Turbo Dog

How do I harden old railroad spikes?

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Howdy all, just a small time WY cowboy looking for advise from yall.  New to this forum, found it trying to look up heat treating info.

A long time ago, needing a tap with none around to chase some threads a man showed me how to cut two grooves in a bolt, taper the leading edge, heat it red with a torch and cool it in motor oil.  It worked, but doing some reading on this site brings up more questions.

I have a small pile of old railroad spikes, might be from the 1800's.  Not sure which exact metal they are but I need/want to make them harder.  I am using them in a homemade harrow to bust up the washboard bumps in my gravel road.   They are about 3/4" square, maybe 8" long and have a bit of surface rust.

I can get some canola oil and all I have to heat them with is an oxy/acetolene rose bud torch.  Should I be heat treating them or should I peen them with a hammer?

 

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Well, it's probably not worth the effort. 

IF they are not wrought iron spikes and steel, you might Mildly get a little more hardness but not much to make a difference. I doubt case hardening is worth the effort for inteded use either. 

 

Any access to coil springs at a mechanical shop? 

If you can build a fire on the ground and find something to blow air under the coals, you pretty much have a forge. Way cheaper ways than O/A torches. Look up JABOD forge. Super cheap and effective. 

There is a spark test chart online to guesstimate steels, which may be useful to you. 

Ugh, just too much info here to reference.  

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Thanks, I can probably come up with some used coil springs, guessing that leaf springs would be equal.  True?

Of course a used cutting edge from a snow plow would be harder, but do I ruin the hardness on any of these when I  use a torch to cut them into pieces.

I'm easily wearing down the railroad spikes.

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Yeah, leaf springs are also harder and hardenable.

You do ruin any hardening/ heat treat in the HAZ when you torch them.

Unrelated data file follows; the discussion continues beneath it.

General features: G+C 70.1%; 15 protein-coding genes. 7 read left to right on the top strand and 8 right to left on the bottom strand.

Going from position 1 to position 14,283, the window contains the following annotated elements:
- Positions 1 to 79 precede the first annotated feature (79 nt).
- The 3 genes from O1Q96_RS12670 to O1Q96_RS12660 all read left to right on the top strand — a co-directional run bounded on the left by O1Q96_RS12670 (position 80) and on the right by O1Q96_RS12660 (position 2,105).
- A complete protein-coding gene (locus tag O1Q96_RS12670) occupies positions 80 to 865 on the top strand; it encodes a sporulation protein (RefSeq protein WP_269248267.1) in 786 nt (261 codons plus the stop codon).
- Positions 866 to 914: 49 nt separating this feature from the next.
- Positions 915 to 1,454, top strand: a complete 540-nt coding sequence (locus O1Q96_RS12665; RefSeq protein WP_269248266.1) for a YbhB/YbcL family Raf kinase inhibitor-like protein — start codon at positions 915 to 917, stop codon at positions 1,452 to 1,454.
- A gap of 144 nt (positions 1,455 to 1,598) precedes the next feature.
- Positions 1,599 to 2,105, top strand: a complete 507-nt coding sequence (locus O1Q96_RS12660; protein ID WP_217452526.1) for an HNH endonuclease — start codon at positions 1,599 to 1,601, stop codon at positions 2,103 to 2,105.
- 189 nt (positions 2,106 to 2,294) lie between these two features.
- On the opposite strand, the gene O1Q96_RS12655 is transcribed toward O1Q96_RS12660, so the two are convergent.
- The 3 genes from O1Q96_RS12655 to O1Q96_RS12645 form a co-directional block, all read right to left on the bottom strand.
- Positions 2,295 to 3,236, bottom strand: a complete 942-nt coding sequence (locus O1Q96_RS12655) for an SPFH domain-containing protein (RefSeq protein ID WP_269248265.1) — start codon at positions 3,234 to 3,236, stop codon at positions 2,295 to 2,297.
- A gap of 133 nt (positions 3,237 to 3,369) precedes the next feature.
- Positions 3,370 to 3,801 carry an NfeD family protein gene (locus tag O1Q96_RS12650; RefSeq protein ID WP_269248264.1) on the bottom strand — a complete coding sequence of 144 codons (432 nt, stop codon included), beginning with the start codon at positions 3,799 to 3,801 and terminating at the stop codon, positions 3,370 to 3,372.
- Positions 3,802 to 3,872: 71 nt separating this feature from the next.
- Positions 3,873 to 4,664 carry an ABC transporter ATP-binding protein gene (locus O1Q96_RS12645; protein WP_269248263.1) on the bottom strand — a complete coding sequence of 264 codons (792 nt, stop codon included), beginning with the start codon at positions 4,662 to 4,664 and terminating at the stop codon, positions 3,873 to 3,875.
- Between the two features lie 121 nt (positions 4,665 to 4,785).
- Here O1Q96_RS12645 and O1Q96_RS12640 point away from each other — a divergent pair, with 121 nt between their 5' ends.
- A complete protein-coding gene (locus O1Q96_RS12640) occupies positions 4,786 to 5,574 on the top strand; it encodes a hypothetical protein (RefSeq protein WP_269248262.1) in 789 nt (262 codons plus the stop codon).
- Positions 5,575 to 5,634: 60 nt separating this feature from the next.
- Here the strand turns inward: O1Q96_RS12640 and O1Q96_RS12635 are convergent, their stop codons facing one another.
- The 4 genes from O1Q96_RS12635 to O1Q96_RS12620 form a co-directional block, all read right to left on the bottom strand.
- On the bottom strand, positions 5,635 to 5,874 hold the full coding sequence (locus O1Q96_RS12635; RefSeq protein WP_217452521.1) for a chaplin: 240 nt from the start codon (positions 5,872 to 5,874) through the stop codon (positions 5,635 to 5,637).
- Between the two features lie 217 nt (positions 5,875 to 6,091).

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If you have access to construction scrap you may be able to get some grade 8 bolts in 3/4 inch.  I can tell you from personal experience that those are pretty tough customers.  I am able to get them at scrap prices at my steel supplier....you may get lucky.

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No one has suggested that you just get a good high carbon metal and make a rail road spike from that. Being a known metal, you will also know how to harden it and make a decently harden rail spike. (grin)

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Welcome aboard Turbo Dog, glad to have you. If you'll put your general location in the header you might be surprised how many of the gang live within visiting distance. 

I'm afraid RR spikes are at the high end of low carbon steel. They need to be tough, take millions of cycles of stretch relax forces without becoming brittle. You do NOT want RR spikes to work harden and snap. There is very little heat treating can do for a spike except relieve work hardening, normalize or anneal. 

It'd depend on what kind of snow plow cutting edge you were thinking of. If it's like we used on State Highway plow trucks it'd be okay but a serious bear to get shaped and heat treated. You don't have the equipment to heat treat it, we're talking ramping kiln type precision. 

Coil spring was what came to mind when you said you wanted to make a road harrow. Oh yeah, coil spring should work a treat, you don't really need sharp to break up the washboard, it helps but what works better is if they chatter in the frame. The expensive factory made units use carbide drill teeth they look like large square lathe cutters. 

I'll have to think about how I'd connect them to the grader frame. Angle iron flange up and forward with the teeth, scarifiers I suppose, extending downwards. I'm thinking the teeth are shorter than the angle iron is wide but I'm trying to picturing the one I looked at a couple years ago.

Heck if it's not too hard a road you can drag a piece of chain link fence and it'll smooth things up nicely. Heck I'd put chain link to help carry and smooth the material that's scraped off the high spots in the low spots.